It’s thought that tail waging in birds may help flush out insects or act as a signal, either to others in the group, maybe as a dominance display, or to potential predators, as if saying that “I’m alert: you won’t catch me Ha...Ha”.

White Wagtail - A Winter Visitor

It likes to roam near water in the open country.

After watching Yoga shows on TV triggered me to go to the park to do exercises daily. But, it's normal that whenever I see a bird, I quickly run as much as possible in my direction to bring my camera before it flows away.

A sunny morning with a muddy, grassy wetland in the park because of opened pipes attracts the flocks of these beautiful pied black and white-colored white wagtails.

At first, I could see a couple eating seeds. They called loudly in their flights and a set of two more came wagging their tails, eating earthworms, and the naughty Palm squirrels fighting and chasing the worms from them. Next, we have a very rare bird to see in the park.

Common Starling - A winter migratory

(Rare Sighting)

The common starling on Toxicodendron succedaneum tree.

Common starling is also known as European Starling. Common starling cannot be seen easily, as it's rare these days because of its decreasing population. When I was walking in the park with my friend Raghav. I used to watch it and was initially confused by the common myna.

For the first time, I spotted the rare European Starling
Getting its sighting in my park was unexpected for me.

But, when I listened to the calls it was different and plumage too. I ran and told Raghav to wait and click the beautiful bird with a glossy black plumage with a metallic sheen of green-golden and blue spots on it. I was pleased to view this majestic bird.

Common Rosefinch

A bird addicted to eating Mulberries

The Male has a pinkish plumage.

On the 4th of April, after coming back birding in Siswan. I saw a pair of pinkish birds trotting and hiding in the branches of the mulberry tree. I did not see them at first because of their extraordinary camouflaging in the reddish-pinkish tree full of red mulberries.

Then, I could see the 2 males shining in the sunbeams eating the green sour mulberries. I will find some more new species on the mulberry tree as it attracts them more than ever. Today I spotted the common Rose Finches. A recent new addition to my home birding list. Now, let them enjoy their breakfast lets move on to the parakeets.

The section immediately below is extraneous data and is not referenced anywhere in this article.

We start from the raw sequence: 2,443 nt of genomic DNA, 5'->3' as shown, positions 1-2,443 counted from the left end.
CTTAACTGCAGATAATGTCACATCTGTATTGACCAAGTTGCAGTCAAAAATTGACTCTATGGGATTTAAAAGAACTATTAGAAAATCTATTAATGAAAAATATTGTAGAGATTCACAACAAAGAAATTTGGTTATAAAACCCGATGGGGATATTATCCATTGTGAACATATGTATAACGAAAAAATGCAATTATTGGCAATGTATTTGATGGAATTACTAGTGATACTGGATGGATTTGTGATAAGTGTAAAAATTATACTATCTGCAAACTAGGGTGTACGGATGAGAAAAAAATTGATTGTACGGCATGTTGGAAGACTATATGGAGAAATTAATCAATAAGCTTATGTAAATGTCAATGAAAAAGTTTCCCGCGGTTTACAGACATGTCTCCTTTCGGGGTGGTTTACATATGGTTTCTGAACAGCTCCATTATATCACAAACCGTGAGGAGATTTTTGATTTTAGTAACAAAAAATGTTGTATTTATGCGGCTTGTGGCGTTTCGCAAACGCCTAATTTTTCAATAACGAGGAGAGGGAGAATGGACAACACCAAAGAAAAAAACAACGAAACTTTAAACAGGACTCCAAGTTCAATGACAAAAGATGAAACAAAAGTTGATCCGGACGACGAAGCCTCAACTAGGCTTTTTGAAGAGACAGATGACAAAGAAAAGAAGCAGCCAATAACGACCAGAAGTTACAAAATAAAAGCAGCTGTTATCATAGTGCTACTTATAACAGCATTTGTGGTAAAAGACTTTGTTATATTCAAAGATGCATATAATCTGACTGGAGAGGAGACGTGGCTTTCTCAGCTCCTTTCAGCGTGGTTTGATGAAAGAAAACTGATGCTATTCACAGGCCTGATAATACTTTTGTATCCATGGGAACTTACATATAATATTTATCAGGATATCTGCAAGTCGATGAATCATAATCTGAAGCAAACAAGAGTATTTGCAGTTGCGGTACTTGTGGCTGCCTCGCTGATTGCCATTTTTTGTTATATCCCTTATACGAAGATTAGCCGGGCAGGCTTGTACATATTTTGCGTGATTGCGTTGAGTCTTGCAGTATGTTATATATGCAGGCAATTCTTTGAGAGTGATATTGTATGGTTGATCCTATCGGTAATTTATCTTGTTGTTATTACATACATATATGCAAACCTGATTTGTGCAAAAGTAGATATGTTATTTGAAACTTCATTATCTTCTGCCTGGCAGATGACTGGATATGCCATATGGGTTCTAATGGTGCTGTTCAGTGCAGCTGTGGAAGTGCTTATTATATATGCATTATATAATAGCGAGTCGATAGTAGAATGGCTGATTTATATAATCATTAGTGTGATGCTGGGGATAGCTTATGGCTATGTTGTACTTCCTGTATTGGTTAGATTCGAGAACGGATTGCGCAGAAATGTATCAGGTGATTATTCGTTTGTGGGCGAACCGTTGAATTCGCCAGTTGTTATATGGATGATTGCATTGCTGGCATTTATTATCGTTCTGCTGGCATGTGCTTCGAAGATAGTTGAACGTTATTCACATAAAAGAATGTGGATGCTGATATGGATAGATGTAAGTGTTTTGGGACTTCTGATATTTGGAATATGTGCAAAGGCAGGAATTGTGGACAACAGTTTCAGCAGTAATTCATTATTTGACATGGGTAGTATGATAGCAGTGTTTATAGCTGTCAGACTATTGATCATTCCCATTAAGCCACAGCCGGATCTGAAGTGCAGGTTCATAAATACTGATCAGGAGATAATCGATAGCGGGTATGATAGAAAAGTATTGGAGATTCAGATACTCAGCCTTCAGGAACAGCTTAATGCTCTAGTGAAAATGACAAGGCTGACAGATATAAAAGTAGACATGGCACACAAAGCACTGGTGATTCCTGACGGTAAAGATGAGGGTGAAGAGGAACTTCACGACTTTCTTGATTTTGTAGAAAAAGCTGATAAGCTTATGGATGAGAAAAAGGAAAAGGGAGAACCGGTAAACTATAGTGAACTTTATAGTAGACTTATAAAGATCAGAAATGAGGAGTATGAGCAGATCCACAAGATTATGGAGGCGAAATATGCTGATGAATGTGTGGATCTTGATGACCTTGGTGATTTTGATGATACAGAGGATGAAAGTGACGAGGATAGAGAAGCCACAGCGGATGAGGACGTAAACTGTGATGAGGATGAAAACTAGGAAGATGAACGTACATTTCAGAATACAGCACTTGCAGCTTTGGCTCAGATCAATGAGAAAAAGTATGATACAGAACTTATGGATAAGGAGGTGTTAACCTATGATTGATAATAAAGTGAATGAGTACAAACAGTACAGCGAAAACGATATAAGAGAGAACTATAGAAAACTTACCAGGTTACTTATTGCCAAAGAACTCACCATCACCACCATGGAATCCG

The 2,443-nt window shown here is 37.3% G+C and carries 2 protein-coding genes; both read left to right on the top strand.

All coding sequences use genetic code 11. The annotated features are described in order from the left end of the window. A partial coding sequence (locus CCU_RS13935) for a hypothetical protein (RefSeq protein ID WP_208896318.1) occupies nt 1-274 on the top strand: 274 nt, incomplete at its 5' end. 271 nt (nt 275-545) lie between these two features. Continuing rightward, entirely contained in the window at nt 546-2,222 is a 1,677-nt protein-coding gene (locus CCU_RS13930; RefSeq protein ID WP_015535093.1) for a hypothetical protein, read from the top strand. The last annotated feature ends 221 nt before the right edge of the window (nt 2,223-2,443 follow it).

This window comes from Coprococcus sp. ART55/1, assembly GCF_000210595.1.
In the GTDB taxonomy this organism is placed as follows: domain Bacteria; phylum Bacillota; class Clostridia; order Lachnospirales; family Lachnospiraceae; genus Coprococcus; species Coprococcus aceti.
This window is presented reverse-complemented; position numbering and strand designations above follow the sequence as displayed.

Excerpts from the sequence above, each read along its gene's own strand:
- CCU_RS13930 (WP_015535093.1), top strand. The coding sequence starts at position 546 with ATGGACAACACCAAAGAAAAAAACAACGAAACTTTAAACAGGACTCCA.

Black Redstart - Again a winter migratory

One of the most common redstarts one can find

It can easily be found in gardens, parks, and plantations. But, generally, its habitat also includes cultivation areas in winters.

My happiness has rubbed off a little on This Black Red Start (Male) which gave me a tough time. but, I finally caught it hiding in the bushes of jasmine/Motia flowers with its tail feathers spread like a hand fan while wagging quickly. Black Redstart is a bird that arrives in early Sep-oct and generally migrates back in late March-April.

Rose-Ringed Parakeets

Rose-Ringed Parakeet - Male

It was a sunny evening with hot wings when I was waiting for my friends to play and saw a rose-ringed parakeet calling and shouting, enjoying mulberries. I ran to bring the camera and captured this outstanding bird having an orange ring noticed for the first time after capturing.

Rose-ringed Parakeet - Female (without the ring)

It seems as if the parrot is giving a natural poss. But it was eating mulberry which accidentally was just falling and it picked it up and I clicked it up. 🤣🤣

It is very simple to differentiate the two, which can be just by seeing the black ring around the neck. Males have whereas females don’t.

Alexandrine Parakeets

Parakeet — Male enjoying the Morus.

The following day I used to meet its cousin Alexandrine Parakeet. Calls are usually the same, but there’s a quiet difference.

The difference between both of them Rose-ringed and Alexandrine Parakeet is having the red patches on the Alexandrine Parakeets, whereas the rose-ringed have the whole green plumage with a black ring.

I could only spot the male but the same as rose-ringed parrot just by seeing the black ring around the neck. Males have whereas females don’t. I was only able to see the males. I am happy to see all these birds attracted to the Mulberry Tree of my park.

Indian Paradise Flycatcher: A summer Breeder

A jewel from the park opposite to my house.